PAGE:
Real quick before you go, if you are reading this blog you must be concerned about your health. As a part of my day job as a partner at Magellan Financial  I come upon some interesting things that overlap between giving financial advice in my business life and my passion for health and fitness. One of those things I have stumbled upon is a new player in the health insurance field, Oscar Insurance. Currently available in New York and New Jersey, what they offer looks to be well ahead of the curve of both technology and common sense. If you are in that area and in need of health insurance it would be worth your time to check them out.

Train hard. Stay focused.

Thursday, October 2, 2014

Why Ironman?

On July 23, 2006 I was in Lake Placid, NY racing Ironman Lake Placid. When we jumped into Mirror Lake that morning it was about 50 degrees with a light rain. By the time I started the marathon the sun came out and the temperature climbed into the 80s. From a fitness perspective I was ready to race. My big mistake that day had to do with nutritional intake, or more to the point what I didn't take in. The back half of the marathon took me close to three hours to complete. After crossing the bridge after the River Road out and back I thought about laying down on the big rock right next to it. Which would sound completely rational except for one thing - there is no big rock. Yeah, I screwed up my nutrition so bad I literally saw things that weren't there.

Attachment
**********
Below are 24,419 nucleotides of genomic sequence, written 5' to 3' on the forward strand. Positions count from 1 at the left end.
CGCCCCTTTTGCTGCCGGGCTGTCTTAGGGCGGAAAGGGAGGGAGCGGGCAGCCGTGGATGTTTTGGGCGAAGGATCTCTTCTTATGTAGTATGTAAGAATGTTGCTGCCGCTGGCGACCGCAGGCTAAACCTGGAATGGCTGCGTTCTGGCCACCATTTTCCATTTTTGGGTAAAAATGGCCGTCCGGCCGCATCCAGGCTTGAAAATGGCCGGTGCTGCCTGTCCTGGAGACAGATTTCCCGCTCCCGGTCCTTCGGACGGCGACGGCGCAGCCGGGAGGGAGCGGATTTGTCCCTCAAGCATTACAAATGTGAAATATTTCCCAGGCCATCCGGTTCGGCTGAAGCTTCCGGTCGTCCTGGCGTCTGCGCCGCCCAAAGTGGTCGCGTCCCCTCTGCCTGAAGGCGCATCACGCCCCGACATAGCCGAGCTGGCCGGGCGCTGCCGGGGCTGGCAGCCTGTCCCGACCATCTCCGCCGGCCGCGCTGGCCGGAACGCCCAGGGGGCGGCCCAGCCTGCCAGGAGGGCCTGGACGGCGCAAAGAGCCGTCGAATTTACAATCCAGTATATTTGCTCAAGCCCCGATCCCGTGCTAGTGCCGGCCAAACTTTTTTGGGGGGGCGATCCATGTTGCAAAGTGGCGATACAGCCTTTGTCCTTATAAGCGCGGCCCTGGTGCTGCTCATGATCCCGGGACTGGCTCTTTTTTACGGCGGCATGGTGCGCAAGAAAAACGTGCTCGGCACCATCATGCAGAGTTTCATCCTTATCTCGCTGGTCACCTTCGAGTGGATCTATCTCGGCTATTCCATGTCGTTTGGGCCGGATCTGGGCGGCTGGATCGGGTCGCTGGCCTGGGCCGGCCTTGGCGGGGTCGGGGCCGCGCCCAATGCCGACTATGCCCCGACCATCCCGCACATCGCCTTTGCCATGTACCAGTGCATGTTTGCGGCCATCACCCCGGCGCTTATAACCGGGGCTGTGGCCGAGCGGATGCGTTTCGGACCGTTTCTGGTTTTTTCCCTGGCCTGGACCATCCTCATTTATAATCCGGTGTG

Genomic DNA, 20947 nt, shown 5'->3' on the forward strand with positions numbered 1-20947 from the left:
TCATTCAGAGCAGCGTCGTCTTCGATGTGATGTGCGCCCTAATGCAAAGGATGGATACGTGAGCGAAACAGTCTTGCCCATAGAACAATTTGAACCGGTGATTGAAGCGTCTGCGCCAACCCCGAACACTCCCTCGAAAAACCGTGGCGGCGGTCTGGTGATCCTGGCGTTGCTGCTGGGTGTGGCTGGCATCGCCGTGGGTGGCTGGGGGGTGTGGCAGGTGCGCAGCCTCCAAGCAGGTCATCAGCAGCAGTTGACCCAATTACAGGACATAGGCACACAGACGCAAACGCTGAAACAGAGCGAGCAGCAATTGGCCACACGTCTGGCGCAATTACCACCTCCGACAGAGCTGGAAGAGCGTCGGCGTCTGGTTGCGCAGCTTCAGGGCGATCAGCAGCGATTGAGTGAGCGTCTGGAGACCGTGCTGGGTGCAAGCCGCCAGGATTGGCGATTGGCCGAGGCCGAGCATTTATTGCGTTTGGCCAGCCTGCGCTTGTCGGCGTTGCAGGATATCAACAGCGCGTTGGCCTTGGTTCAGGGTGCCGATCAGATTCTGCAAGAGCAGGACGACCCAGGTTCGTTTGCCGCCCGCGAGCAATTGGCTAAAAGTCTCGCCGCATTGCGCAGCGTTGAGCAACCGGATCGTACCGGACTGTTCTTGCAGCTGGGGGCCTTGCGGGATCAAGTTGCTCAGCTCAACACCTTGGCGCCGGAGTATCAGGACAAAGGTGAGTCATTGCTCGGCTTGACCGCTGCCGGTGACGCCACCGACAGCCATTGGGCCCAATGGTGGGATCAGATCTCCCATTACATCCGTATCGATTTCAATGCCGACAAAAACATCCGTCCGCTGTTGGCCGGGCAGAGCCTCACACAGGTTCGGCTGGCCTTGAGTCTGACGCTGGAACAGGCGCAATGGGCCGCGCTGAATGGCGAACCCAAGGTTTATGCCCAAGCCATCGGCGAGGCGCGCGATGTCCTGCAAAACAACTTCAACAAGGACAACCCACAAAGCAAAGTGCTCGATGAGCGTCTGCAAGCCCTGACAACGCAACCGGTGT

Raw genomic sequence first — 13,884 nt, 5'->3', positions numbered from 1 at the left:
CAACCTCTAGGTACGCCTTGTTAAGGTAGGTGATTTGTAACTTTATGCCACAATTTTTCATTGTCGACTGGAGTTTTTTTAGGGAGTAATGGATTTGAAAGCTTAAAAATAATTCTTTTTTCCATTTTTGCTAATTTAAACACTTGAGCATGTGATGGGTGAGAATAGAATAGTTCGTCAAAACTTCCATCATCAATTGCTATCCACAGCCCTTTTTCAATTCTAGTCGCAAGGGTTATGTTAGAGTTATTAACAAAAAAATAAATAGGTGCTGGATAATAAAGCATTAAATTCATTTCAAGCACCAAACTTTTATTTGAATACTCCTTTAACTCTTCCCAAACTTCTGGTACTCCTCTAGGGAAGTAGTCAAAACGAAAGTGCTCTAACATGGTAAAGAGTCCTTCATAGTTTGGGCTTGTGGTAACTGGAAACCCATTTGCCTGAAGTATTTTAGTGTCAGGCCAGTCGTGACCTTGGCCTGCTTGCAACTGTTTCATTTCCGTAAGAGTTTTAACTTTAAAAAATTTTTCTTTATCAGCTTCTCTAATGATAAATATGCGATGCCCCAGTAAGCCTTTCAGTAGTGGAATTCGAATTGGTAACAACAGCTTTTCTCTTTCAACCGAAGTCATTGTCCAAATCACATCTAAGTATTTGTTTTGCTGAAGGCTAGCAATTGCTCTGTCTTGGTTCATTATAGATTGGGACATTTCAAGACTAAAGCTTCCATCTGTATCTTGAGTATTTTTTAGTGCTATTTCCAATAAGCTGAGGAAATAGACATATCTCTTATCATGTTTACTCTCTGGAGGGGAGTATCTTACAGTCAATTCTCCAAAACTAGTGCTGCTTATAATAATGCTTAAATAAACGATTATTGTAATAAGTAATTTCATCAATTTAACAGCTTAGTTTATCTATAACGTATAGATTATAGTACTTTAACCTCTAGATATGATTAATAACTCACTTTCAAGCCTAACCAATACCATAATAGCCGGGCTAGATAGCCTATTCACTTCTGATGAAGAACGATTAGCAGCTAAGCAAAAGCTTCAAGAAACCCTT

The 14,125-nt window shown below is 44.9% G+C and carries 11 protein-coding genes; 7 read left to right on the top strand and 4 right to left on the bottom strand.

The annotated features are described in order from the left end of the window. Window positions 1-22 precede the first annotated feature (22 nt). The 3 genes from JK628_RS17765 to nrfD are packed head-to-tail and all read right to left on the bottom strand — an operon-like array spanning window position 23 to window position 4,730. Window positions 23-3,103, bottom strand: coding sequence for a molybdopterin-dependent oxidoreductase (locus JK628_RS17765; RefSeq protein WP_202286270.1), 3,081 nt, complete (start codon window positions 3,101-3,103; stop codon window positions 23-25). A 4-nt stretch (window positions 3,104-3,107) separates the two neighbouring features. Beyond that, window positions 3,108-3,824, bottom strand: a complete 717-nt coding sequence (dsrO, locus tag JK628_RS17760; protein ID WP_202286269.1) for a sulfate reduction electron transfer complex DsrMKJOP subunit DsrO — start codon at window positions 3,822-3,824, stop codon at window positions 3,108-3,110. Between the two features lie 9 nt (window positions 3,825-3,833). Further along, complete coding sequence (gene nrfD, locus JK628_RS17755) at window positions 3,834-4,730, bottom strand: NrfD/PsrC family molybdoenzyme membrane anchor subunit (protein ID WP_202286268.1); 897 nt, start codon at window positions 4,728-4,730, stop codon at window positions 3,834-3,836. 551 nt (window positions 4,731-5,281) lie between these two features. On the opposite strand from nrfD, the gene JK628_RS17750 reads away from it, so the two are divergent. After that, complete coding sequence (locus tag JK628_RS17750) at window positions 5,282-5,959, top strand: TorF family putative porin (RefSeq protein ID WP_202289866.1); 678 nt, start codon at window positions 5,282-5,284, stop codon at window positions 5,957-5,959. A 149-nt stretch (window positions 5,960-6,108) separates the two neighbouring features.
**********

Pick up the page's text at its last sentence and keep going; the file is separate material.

After the race The Queen took one look at me and said, I quote, "this isn't over, is it?"

I smiled that smile that says this is only the beginning. I was hooked.

In thirty days I will be in Panama City Beach, Florida for my fifth go at the Ironman distance. I am older and, hopefully, wiser. This year hasn't panned out as I originally planned, but that doesn't really matter. My fitness is solid and I have some big goals for November 1. In 30 days we go and get 'er done.

But why? Why Ironman?

When asked, I tend to blow it off with an "I don't know, it's just something I do." Really. I don't think anyone buys it, but that's my usual response.

Truth be told, everyone who toes the line at a full Ironman-distance race has a reason for being there.

For some people they do an Ironman for a cause. Others do it to reach a life-long goal. The professionals do it for the paycheck. There are as many reasons as there are Ironman finishers.

For me it's more complex. It's been said that the Ironman is the worlds hardest one-day endurance event. I don't know if racing 140.6 miles of swim/bike/run is the hardest one-day event, but it certainly ranks right up there. I like that.

The Ironman is not something you can just wake up one morning and say, "I think I'll go do an Ironman today" and then go out swim/bike/run 140.6 miles. You could try, I guess, but even the fittest among us would have a tough go of it. To go 140.6 it takes time, persistence, discipline.